August 29, 2017
Have you been the victim of a scam? We probably should have written this blog three months ago when spring weather started drawing itinerant repairmen and scam artists from other states into Colorado. Spring is one time of year when people show up at your house offering to trim your trees, clean your windows or paint your house who have no intention of doing it right, if at all. This fall, one good hail storm could send roofers out to canvas your neighborhood, so we want you to know the facts!
You may be thinking, “Oh I could spot a scam artist or fraudster a mile away,” but it’s surprising how often they seem to part people from their money. And while new homes tend to need very little in the way of repair and improvements, you never know when you might find yourself at the mercy of a clogged drain, the weather, or want to hire a handyman for seasonal home maintenance.
To avoid becoming a victim, learn these tips from the Colorado Attorney General’s office about when to be suspicious and forceful in your rejection. (By the way, for the sake of brevity and clarity, we’ll use masculine pronouns, even though scammers come in every gender!)
Paying Up Front
If a contractor says he’s done work for neighboring houses and can offer you leftover materials at a discount, ask which houses and for references. If he asks for money up front, gently slam the door in his face. Often when a homeowner pays for the service up front, an unscrupulous contractor will disappear, having done little or none of the promised work.
If a contractor tries to pressure you into making a quick decision, say no. And don’t let a contractor into your home to look around or make assessments. We’ve watched enough cop shows to know that scam artists impersonate handymen so they can scout a location to rob!
Before You Say Yes
- Before you spend any money on home repair, obtain bids from at least three different contractors, even if a contractor comes highly recommended or is referred by someone you know and trust.
- Check with the Colorado Department of Regulatory Agencies and your local government to determine if your contractor is licensed.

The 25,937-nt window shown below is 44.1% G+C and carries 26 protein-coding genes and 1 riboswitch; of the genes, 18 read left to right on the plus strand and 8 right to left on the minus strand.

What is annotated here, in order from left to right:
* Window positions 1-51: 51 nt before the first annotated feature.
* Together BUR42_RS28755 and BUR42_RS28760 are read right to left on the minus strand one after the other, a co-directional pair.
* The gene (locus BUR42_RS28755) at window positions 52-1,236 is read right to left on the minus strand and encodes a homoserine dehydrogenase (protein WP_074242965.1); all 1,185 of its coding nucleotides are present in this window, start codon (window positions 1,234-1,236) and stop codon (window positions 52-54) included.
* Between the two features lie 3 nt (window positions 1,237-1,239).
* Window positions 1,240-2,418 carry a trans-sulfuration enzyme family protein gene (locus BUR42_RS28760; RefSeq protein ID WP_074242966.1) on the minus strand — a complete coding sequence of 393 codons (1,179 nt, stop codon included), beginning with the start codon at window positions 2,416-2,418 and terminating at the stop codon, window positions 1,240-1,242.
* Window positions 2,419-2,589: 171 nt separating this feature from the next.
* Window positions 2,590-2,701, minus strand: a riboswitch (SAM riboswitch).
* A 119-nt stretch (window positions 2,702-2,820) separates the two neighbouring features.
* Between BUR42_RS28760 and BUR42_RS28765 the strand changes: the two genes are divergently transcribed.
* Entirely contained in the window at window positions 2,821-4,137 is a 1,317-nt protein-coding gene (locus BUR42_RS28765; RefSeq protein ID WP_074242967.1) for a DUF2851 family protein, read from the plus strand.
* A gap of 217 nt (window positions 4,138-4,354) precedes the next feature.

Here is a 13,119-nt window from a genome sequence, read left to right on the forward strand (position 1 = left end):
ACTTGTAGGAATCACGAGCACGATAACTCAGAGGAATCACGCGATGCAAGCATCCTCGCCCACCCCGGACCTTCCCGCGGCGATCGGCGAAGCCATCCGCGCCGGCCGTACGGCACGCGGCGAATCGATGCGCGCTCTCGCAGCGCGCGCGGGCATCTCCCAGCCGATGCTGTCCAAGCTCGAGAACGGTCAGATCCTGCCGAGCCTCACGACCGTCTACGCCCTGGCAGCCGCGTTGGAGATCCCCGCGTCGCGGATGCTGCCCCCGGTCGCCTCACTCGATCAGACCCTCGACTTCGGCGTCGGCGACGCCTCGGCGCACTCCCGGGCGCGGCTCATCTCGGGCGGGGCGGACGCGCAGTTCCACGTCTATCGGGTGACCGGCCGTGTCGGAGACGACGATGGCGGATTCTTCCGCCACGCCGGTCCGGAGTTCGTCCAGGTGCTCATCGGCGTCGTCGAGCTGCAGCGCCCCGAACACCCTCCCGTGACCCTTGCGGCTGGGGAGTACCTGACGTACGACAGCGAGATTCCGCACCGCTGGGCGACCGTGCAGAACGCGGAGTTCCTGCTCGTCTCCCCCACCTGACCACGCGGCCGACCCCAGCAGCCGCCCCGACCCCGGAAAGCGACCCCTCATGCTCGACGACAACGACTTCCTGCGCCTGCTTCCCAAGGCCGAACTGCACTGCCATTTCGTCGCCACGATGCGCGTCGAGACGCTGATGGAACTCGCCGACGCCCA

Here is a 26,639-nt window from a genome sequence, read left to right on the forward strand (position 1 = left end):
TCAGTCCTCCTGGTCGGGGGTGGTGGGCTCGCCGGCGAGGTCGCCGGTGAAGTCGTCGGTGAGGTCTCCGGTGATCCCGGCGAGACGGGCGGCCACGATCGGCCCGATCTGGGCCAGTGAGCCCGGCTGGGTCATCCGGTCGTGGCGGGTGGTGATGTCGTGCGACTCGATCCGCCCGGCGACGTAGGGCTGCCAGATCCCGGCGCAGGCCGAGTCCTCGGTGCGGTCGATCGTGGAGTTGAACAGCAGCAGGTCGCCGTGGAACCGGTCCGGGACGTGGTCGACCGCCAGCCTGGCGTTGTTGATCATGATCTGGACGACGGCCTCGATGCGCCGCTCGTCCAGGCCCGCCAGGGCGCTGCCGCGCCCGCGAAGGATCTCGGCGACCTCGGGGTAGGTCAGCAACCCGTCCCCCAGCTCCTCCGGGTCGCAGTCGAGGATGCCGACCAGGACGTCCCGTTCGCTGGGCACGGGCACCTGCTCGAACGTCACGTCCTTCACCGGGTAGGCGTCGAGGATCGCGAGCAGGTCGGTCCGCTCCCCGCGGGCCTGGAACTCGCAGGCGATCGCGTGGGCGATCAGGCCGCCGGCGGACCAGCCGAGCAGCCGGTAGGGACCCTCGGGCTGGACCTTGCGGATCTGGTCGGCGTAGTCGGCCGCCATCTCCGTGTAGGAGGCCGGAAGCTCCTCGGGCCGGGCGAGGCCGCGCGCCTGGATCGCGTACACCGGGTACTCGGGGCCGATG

- Ask for proof of general liability workman’s comp insurance in the unlikely event that someone gets hurt or injured during repair work on your property. A legitimate contractor will carry copies of his certificate of insurance.
- Also, before you pick a home repair contractor, check the complaint and business history in the Aurora, Colorado, pages of the Better Business Bureau. It’s better to do business with a local contractor – someone you can find again if the work goes awry.
Storm-Chasing Scam Artists
After severe weather, like the epic hail storm in the Denver area recently , scamming storm chasers will appear like rainbows after a thunderstorm, ready to collect money for work, then disappear.
In addition to the above tips, the Better Business Bureau adds these key bits of advice about storm damage.
- Demand that your contractor sign a written contract with a guarantee — spelling out specific details of the work to be performed including: when the work will be started, the quality and type of all materials to be used, and when the work will be completed.
- Never sign a contract with blank lines.
- Insist on making partial payments under the contract as specific work is completed to your satisfaction.
Another thing sketchy contractors will do is inflate their price or agree to pay your deductible.
Watch yourself in this instance: intentionally misrepresenting an estimate to allow for an increase in a carrier payout is insurance fraud. Not to hail on your parade, but it is illegal.
If you believe you have been victimized by a home repair scam or want to report something suspicious, you can file a report here.
Secure in Southshore
The neighborhoods of Southshore make up a safe, close-knit master-planned community where residents know they can count on one another. Tour the brand new models from Richmond American Homes and the latest home designs from Century Communities at The Hills in Southshore! These new homes are available in ranch and two-story designs, and priced from the upper $300s to the $700s.